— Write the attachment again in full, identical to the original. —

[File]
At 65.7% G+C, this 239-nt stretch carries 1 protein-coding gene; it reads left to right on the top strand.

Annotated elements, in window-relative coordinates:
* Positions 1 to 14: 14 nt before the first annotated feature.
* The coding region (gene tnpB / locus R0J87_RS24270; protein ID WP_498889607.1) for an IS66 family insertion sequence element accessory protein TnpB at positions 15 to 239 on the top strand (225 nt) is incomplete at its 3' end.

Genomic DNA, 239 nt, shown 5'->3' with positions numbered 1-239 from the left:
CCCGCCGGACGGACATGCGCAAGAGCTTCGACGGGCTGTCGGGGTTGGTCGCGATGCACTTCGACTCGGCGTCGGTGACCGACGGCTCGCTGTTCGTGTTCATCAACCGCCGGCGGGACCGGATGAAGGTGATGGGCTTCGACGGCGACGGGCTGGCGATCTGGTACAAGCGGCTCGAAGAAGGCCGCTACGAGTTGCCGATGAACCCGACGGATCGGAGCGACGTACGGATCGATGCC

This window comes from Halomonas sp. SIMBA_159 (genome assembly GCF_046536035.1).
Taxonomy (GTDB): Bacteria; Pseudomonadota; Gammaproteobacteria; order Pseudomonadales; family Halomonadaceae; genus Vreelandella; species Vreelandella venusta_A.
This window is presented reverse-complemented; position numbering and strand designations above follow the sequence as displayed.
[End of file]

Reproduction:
At 65.7% G+C, this 239-nt stretch carries 1 protein-coding gene; it reads left to right on the top strand.

Annotated elements, in window-relative coordinates:
* Positions 1 to 14: 14 nt before the first annotated feature.
* The coding region (gene tnpB / locus R0J87_RS24270; protein ID WP_498889607.1) for an IS66 family insertion sequence element accessory protein TnpB at positions 15 to 239 on the top strand (225 nt) is incomplete at its 3' end.

Genomic DNA, 239 nt, shown 5'->3' with positions numbered 1-239 from the left:
CCCGCCGGACGGACATGCGCAAGAGCTTCGACGGGCTGTCGGGGTTGGTCGCGATGCACTTCGACTCGGCGTCGGTGACCGACGGCTCGCTGTTCGTGTTCATCAACCGCCGGCGGGACCGGATGAAGGTGATGGGCTTCGACGGCGACGGGCTGGCGATCTGGTACAAGCGGCTCGAAGAAGGCCGCTACGAGTTGCCGATGAACCCGACGGATCGGAGCGACGTACGGATCGATGCC

This window comes from Halomonas sp. SIMBA_159 (genome assembly GCF_046536035.1).
Taxonomy (GTDB): Bacteria; Pseudomonadota; Gammaproteobacteria; order Pseudomonadales; family Halomonadaceae; genus Vreelandella; species Vreelandella venusta_A.
This window is presented reverse-complemented; position numbering and strand designations above follow the sequence as displayed.